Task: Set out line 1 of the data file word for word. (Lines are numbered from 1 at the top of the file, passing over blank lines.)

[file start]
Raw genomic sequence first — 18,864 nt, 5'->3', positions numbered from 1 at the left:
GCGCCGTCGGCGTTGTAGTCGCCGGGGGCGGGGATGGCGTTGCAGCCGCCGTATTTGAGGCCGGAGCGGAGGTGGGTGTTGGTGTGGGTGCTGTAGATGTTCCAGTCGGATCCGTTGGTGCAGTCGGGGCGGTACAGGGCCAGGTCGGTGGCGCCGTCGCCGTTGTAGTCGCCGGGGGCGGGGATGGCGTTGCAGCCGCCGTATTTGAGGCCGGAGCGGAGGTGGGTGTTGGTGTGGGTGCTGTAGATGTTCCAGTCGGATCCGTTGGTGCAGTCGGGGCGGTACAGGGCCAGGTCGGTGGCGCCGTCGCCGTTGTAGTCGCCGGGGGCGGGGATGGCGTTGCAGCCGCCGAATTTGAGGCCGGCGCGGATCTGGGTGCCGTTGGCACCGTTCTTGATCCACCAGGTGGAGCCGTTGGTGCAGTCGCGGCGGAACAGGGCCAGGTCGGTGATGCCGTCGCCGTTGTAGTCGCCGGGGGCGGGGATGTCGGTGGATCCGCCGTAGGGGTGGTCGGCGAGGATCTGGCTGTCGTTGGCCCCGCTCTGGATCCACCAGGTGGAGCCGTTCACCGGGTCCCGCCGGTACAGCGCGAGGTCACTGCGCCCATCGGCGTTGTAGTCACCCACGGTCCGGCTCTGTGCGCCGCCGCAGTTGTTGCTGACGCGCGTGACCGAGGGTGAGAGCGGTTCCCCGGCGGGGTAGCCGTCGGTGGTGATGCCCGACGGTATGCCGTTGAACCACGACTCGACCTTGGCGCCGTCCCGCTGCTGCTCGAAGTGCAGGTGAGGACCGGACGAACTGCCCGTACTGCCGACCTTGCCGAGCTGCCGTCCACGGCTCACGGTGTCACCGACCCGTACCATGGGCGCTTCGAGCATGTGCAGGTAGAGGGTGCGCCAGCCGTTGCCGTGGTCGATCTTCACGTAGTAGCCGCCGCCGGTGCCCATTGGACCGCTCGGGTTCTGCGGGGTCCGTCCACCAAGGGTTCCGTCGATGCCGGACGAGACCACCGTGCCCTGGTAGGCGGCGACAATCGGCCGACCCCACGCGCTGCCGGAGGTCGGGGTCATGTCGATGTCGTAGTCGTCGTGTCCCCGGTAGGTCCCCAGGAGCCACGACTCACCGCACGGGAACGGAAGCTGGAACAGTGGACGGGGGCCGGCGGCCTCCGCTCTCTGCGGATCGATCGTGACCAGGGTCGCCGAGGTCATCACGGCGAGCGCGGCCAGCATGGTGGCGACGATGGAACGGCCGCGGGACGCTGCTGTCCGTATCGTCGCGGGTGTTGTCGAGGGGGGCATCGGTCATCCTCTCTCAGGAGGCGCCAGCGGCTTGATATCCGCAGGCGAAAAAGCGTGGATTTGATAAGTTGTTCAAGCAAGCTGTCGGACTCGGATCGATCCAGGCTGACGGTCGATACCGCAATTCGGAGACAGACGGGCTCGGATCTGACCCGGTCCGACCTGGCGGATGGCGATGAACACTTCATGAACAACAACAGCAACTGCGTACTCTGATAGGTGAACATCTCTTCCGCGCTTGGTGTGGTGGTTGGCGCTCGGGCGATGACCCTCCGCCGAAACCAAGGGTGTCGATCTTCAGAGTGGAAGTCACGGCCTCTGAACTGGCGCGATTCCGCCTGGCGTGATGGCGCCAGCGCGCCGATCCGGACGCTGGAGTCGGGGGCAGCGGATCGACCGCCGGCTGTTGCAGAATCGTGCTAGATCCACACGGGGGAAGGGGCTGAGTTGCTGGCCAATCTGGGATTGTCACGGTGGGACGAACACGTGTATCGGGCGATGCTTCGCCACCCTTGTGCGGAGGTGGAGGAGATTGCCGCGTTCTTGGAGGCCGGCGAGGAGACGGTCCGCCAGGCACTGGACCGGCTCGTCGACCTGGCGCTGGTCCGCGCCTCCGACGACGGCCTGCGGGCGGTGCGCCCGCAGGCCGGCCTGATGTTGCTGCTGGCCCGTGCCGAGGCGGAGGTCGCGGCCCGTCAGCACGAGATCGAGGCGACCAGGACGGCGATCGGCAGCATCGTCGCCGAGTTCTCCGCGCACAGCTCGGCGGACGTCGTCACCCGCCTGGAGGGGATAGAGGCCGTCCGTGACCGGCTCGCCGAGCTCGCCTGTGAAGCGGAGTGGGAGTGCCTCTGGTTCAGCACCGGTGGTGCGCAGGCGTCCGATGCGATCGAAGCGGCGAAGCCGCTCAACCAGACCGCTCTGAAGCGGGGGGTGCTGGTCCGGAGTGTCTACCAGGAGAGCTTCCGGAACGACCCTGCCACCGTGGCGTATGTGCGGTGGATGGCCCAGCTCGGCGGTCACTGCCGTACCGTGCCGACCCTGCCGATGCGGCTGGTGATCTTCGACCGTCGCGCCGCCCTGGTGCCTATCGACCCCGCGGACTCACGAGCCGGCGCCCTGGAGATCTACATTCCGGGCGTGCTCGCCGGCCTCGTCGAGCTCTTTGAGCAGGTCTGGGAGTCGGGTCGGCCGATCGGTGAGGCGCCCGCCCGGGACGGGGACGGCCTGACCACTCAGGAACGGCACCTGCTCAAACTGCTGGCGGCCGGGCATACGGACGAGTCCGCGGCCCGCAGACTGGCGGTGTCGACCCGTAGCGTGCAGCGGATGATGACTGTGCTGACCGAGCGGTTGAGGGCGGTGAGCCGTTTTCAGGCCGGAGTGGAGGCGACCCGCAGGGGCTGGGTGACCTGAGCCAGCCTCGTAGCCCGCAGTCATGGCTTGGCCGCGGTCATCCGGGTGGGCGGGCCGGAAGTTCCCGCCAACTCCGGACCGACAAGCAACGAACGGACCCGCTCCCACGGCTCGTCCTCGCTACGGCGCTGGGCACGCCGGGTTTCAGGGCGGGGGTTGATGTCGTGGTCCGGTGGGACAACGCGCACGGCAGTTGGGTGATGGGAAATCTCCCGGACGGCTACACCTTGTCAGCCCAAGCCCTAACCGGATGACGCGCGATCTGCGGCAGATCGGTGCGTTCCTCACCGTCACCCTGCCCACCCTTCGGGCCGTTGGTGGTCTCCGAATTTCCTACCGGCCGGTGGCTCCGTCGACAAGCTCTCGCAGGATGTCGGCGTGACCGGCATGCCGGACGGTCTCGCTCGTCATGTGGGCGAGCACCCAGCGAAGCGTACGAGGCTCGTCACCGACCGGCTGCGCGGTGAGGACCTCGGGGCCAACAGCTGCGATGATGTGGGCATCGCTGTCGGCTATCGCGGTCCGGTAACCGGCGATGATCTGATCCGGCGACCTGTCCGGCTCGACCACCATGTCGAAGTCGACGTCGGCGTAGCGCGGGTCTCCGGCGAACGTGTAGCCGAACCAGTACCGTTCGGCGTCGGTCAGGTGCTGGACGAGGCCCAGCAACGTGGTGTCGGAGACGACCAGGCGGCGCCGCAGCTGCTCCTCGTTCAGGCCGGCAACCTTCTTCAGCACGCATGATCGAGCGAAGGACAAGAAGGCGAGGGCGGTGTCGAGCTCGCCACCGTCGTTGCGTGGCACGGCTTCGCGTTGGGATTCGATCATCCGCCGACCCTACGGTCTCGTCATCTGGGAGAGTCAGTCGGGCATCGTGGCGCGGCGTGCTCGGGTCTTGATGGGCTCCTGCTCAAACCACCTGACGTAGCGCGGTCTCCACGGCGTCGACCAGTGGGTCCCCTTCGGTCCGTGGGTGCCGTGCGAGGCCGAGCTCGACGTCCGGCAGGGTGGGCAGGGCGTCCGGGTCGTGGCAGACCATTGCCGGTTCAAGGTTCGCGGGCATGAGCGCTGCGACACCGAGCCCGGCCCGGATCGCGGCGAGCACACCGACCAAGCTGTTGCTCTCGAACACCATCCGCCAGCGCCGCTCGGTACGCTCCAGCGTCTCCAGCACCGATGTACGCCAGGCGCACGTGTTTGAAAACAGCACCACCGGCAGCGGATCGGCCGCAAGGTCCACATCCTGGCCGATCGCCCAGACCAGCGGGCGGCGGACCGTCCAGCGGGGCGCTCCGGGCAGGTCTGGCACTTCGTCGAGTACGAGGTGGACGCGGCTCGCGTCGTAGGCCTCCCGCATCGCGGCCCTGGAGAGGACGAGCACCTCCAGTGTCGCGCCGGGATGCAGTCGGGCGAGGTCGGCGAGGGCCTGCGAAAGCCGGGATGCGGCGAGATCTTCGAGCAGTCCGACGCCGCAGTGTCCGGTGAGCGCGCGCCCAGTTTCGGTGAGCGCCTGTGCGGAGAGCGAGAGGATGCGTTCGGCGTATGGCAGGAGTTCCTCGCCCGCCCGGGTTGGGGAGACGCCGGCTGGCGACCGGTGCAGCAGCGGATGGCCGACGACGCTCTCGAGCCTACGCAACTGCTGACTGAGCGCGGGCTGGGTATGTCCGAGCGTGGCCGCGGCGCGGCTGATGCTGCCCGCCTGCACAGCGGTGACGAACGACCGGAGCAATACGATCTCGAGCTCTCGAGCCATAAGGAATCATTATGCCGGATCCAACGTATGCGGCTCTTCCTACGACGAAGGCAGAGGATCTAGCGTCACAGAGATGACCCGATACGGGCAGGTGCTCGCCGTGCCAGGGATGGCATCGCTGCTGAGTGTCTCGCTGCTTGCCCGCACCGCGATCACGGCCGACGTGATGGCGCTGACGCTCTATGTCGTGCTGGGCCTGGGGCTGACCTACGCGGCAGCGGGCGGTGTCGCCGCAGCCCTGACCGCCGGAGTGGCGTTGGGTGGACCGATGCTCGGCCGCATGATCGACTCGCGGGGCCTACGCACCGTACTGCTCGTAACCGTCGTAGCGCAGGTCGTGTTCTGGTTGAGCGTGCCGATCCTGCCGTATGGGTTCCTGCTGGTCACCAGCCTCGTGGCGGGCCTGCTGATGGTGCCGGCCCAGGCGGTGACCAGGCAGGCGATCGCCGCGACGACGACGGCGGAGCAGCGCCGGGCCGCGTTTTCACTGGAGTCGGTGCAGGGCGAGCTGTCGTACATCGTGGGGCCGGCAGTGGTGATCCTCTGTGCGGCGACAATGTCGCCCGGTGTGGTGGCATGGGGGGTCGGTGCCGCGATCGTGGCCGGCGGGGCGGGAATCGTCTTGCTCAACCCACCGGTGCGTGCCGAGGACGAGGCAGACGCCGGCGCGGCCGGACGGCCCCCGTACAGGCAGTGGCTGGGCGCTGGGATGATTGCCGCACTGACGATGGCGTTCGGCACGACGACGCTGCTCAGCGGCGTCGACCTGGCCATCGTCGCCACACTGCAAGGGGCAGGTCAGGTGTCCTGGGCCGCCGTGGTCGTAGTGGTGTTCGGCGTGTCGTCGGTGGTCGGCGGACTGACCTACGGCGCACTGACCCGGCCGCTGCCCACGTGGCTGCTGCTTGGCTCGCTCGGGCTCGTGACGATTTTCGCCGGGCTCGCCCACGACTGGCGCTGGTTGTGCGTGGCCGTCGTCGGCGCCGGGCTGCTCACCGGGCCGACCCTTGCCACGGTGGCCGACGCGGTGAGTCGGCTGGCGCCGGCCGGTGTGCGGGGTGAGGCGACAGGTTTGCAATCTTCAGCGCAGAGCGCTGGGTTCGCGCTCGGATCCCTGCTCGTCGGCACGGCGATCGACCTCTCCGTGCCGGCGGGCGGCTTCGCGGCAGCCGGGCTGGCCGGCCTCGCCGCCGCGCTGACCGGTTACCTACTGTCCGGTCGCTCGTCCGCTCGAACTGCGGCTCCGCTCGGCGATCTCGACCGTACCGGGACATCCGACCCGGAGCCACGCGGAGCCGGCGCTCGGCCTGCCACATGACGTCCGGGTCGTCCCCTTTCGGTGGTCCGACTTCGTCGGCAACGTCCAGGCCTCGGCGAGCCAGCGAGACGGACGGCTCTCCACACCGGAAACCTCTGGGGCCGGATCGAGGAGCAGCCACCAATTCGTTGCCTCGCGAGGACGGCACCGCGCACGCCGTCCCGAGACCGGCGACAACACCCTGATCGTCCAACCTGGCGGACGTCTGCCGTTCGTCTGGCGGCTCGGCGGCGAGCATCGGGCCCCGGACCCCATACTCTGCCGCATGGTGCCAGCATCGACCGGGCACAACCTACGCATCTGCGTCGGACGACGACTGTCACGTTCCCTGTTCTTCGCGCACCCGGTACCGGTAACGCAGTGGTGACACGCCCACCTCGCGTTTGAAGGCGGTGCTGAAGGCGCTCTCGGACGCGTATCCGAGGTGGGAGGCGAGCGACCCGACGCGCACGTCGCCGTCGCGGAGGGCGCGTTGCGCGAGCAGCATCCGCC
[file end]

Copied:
Raw genomic sequence first — 18,864 nt, 5'->3', positions numbered from 1 at the left: